INDIANAPOLIS -- A day after Chicago Bears coach John Fox and general manager Ryan Pace danced around any commitment to Jay Cutler, the quarterback's potential replacement addressed the media assembled for the combine at Lucas Oil Stadium.
Oregon's Marcus Mariota seems a long shot for the Bears, which own the No. 7 overall pick in the draft. But the club's brass left open that possibility Wednesday when asked about the quarterback position. The team also brought in former backup Josh McCown for a Wednesday morning breakfast in the restaurant of the team's hotel.
"We're gonna look at all avenues, whether it's free agency, whether it's evaluating and aligning our roster correctly," Fox said when asked about potentially drafting a quarterback. "Obviously [in] the draft because that's where you get young players you can build in your system that can be core guys. All those avenues are going to be things you look at to get better."
But are Fox and Pace being realistic, considering they've got an experienced and talented, yet inconsistent quarterback in Cutler already in the fold? If Mariota tumbled to No. 7 overall, would the Bears seriously ponder making him the team's selection?
That's unclear at this point, but the Bears appear to be leaving open all options.
"That's the hardest position to find, and I recognize that," Pace said. "But that's what we do. That's my challenge and we'll evaluate that.
Having spent considerable time working in New Orleans with Drew Brees, one of the NFL's elite signal callers, Pace admitted to being spoiled by strong quarterback play. Pace was asked whether he preferred to draft and develop a quarterback over bringing in an experienced veteran such as McCown.
"I think it can come either way; just getting the best guys at that position," Pace said. "I know [Hall of Fame former Packers GM] Ron Wolf used to draft a quarterback every year. It's such a critical, critical position, that that's something we're always going to look at. And we want competition throughout the entire team. So competition at that position is just as good as competition anywhere. There's different ways. All these quarterbacks, if we went through them all, they all have different personalities; just like we do. I don't think you have to be just like [Brees], and I think it would be wrong for me to be that focused in on that that's the guy it has to be."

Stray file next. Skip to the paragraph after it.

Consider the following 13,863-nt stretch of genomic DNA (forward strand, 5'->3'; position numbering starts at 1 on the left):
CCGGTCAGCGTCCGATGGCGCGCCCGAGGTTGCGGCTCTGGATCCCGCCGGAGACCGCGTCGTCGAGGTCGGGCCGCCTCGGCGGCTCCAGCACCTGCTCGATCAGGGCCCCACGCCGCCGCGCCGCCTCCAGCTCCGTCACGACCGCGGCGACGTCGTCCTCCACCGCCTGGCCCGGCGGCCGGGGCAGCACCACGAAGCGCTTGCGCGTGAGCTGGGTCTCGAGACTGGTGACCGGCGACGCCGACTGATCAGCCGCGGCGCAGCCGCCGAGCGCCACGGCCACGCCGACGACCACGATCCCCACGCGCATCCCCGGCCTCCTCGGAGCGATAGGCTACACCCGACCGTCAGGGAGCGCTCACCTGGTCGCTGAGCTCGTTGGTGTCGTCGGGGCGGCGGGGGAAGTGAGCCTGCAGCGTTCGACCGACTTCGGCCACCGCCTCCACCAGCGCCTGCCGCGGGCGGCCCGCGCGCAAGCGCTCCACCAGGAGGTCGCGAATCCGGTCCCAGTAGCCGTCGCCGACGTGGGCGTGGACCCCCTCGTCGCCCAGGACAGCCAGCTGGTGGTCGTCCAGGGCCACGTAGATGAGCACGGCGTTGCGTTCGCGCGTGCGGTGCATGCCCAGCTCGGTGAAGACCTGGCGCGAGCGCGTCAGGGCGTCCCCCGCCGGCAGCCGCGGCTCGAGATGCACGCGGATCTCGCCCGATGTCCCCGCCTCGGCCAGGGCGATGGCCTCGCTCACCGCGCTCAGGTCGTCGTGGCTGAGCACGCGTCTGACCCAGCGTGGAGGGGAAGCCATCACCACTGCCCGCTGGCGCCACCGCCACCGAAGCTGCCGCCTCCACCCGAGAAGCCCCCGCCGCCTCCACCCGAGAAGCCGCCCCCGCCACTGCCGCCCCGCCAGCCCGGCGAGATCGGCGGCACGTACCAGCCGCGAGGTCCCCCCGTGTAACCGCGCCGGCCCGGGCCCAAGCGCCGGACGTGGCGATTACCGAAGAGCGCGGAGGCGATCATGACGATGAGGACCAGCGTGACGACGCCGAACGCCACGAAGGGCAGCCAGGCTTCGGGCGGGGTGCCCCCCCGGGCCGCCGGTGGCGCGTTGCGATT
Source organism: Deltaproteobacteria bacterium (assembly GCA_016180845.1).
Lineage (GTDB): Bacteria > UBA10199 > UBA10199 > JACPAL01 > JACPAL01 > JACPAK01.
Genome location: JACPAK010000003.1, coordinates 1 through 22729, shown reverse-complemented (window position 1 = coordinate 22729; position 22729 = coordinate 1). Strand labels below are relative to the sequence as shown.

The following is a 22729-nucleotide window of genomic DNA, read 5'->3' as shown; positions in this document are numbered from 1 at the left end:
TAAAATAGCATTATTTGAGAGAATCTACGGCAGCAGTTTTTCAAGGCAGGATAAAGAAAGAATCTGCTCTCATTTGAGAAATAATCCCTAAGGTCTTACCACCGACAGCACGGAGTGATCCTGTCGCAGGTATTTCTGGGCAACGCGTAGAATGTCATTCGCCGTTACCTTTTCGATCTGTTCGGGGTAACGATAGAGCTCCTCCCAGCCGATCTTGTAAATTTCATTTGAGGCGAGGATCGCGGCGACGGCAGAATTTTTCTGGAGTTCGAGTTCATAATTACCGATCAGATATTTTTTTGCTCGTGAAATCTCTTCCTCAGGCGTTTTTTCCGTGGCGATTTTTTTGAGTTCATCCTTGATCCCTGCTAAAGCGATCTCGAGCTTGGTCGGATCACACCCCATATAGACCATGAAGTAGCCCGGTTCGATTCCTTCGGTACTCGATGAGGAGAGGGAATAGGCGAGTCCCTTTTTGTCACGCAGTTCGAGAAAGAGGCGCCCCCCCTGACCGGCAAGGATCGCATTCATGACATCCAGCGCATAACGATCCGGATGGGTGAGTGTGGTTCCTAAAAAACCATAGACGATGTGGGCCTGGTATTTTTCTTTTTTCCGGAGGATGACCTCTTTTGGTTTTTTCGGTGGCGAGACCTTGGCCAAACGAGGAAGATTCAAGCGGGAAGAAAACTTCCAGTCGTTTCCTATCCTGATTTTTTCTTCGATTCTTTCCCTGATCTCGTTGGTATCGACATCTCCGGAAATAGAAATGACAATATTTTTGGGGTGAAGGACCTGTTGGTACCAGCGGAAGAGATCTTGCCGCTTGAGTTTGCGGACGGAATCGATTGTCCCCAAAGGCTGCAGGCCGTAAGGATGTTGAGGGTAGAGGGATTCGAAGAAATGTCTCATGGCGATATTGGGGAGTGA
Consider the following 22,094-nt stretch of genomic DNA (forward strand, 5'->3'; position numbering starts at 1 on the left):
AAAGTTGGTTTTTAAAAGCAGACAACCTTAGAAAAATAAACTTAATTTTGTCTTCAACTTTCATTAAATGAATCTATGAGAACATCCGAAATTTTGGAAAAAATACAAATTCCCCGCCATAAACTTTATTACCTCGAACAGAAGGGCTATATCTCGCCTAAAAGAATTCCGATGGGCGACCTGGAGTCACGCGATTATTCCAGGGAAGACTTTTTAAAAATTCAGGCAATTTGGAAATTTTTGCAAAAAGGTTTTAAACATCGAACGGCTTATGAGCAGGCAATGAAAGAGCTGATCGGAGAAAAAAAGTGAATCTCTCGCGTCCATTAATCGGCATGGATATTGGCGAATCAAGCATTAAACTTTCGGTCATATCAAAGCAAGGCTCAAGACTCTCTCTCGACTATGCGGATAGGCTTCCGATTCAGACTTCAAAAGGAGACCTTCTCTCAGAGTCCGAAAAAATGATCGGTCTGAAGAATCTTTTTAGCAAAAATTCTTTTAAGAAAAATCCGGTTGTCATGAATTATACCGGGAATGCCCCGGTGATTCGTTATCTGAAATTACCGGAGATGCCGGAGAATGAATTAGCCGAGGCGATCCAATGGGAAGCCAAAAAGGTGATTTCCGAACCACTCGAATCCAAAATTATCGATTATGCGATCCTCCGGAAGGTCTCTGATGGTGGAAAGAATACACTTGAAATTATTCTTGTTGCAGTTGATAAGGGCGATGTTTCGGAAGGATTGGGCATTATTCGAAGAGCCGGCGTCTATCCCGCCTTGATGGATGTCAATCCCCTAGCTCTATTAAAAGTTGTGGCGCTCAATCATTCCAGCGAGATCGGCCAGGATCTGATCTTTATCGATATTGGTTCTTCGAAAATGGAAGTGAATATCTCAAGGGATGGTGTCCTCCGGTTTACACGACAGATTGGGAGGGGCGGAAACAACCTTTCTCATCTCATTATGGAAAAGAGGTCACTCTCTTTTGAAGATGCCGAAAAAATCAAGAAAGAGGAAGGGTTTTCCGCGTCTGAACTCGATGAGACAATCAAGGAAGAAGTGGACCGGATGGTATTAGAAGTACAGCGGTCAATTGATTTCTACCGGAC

That potentially bodes well for Mariota, should he fall out of the top five and into Chicago's range at No. 7. But as the evaluation process intensifies at the combine for Fox and Pace, surely the club's personnel staff is focusing in on finding answers to many of the questions concerning Mariota's potential as a pro.
Mariota excelled in Oregon's high-octane no-huddle attack, and it's logical to ponder whether the quarterback's big numbers in college were manufactured mostly by the system. There are also concerns about Mariota's arm strength.
Mariota admitted to experiencing some awkwardness getting accustomed to huddling again, and he's also working on many of the minor details of a traditional pro-style offense such as three-, five-, and seven-step drops from under center.
Mariota confirmed Thursday he'll throw during Saturday's workouts, and also revealed he's been working closely through the pre-draft process with quarterback specialist Kevin O'Connell, a former third round pick by the New England Patriots, who was hired by the Cleveland Browns. Mariota has also been working with San Diego Chargers quarterback Philip Rivers, who told the former Oregon star "to be myself and enjoy this process as much as you can."
"It's nice, but it's all about control," said Mariota when asked about all the speculation concerning where he might be drafted. "People will always talk, there will always be rumors. But for the most part right now in this process for me, I'm trying to be the best player I can be in order to make an impact on whatever team I go to."